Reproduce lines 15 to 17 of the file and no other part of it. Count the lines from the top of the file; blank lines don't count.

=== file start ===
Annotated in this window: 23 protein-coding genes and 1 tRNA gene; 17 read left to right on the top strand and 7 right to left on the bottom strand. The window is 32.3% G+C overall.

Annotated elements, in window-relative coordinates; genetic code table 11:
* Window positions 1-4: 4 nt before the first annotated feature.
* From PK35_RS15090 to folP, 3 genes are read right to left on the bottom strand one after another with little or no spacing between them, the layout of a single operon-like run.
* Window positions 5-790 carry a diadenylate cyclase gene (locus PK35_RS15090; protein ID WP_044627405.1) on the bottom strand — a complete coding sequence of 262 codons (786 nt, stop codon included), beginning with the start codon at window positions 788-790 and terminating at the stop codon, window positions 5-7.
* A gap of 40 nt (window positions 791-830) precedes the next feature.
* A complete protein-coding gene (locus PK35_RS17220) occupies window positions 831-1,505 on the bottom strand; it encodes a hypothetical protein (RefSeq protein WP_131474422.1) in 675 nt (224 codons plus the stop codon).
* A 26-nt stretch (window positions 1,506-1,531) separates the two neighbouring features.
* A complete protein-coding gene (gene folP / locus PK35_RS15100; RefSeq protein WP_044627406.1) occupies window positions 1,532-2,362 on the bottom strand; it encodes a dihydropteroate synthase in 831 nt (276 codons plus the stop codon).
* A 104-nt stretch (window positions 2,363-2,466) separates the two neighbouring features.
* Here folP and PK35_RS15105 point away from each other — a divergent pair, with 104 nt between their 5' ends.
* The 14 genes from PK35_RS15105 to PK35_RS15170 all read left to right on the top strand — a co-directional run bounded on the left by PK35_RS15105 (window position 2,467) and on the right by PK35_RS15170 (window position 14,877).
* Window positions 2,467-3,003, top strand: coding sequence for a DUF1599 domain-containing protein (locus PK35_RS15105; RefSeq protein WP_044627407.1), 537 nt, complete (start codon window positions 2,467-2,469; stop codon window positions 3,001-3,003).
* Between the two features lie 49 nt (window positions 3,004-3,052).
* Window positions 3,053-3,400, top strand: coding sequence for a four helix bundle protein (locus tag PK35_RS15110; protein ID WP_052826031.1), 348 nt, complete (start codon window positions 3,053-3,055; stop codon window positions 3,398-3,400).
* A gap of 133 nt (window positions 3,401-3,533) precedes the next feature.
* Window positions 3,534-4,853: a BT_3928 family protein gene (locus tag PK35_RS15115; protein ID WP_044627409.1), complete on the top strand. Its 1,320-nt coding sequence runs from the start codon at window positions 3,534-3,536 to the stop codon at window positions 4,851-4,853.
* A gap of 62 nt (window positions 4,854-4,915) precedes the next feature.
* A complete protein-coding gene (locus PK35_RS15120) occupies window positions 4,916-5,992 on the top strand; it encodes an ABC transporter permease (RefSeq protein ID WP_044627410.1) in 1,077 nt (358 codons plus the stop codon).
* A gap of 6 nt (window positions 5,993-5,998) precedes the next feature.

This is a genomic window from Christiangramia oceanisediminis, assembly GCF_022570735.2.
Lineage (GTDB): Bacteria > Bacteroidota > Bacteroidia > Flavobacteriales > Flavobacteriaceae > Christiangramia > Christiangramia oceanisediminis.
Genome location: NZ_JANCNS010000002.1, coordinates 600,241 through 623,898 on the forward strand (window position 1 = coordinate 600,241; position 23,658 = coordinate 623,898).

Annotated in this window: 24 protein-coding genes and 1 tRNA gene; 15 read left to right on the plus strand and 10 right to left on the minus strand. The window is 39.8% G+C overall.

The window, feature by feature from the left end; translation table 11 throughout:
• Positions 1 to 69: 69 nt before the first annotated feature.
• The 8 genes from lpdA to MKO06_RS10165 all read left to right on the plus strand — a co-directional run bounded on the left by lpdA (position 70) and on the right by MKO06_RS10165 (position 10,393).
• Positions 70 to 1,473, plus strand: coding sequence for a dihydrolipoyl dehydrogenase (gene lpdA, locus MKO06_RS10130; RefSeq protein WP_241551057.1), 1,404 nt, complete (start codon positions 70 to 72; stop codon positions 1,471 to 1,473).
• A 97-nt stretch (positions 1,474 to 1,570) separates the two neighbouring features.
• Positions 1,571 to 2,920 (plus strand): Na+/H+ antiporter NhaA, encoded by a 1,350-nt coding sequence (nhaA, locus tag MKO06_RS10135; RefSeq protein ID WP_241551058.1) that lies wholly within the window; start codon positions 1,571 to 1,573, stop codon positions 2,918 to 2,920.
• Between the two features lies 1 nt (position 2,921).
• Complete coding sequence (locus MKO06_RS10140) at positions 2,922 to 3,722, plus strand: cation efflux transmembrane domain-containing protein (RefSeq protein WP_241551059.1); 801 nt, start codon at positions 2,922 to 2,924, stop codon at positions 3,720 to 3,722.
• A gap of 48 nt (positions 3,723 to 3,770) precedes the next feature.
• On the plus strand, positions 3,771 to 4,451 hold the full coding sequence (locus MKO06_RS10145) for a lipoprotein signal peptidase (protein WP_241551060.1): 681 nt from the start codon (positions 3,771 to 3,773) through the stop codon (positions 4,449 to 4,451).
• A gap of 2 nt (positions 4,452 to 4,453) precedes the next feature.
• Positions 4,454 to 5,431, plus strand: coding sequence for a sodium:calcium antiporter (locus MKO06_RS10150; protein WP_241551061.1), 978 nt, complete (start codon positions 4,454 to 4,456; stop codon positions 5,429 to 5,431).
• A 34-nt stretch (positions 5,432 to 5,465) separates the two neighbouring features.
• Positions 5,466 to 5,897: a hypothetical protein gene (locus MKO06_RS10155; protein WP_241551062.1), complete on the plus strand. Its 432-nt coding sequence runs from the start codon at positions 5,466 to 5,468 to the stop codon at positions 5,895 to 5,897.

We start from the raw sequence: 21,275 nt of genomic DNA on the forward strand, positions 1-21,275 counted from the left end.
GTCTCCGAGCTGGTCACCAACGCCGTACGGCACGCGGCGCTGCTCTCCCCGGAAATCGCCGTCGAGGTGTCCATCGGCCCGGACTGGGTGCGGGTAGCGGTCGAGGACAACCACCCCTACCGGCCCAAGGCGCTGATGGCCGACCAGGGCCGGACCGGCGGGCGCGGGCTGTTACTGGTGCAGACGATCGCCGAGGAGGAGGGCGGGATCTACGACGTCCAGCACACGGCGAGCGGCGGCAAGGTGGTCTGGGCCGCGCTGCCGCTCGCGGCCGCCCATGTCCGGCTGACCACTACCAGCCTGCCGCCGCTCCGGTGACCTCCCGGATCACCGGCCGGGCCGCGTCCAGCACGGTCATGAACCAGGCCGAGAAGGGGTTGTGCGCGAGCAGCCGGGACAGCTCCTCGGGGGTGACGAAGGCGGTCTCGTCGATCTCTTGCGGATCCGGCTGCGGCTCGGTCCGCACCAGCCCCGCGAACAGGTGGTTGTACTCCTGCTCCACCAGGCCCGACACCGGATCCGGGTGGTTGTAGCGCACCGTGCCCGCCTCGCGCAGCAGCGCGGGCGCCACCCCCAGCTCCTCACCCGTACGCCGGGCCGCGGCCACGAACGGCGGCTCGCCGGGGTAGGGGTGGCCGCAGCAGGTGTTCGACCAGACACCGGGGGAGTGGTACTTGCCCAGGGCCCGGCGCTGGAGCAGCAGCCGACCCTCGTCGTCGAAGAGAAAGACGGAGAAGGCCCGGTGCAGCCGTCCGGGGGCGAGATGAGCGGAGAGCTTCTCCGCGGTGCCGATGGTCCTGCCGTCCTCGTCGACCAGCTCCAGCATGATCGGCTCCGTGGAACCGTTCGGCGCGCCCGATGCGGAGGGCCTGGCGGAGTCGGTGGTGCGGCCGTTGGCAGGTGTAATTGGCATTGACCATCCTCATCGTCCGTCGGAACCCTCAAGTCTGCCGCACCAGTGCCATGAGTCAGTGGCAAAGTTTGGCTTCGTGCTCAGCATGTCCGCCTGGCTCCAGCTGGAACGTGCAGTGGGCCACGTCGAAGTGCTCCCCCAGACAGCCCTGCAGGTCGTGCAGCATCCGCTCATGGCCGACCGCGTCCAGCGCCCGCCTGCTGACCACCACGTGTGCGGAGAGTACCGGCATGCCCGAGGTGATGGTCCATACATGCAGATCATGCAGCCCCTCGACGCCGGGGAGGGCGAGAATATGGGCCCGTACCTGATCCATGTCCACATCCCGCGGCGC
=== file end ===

* Window positions 3,053-3,400, top strand: coding sequence for a four helix bundle protein (locus tag PK35_RS15110; protein ID WP_052826031.1), 348 nt, complete (start codon window positions 3,053-3,055; stop codon window positions 3,398-3,400).
* A gap of 133 nt (window positions 3,401-3,533) precedes the next feature.
* Window positions 3,534-4,853: a BT_3928 family protein gene (locus tag PK35_RS15115; protein ID WP_044627409.1), complete on the top strand. Its 1,320-nt coding sequence runs from the start codon at window positions 3,534-3,536 to the stop codon at window positions 4,851-4,853.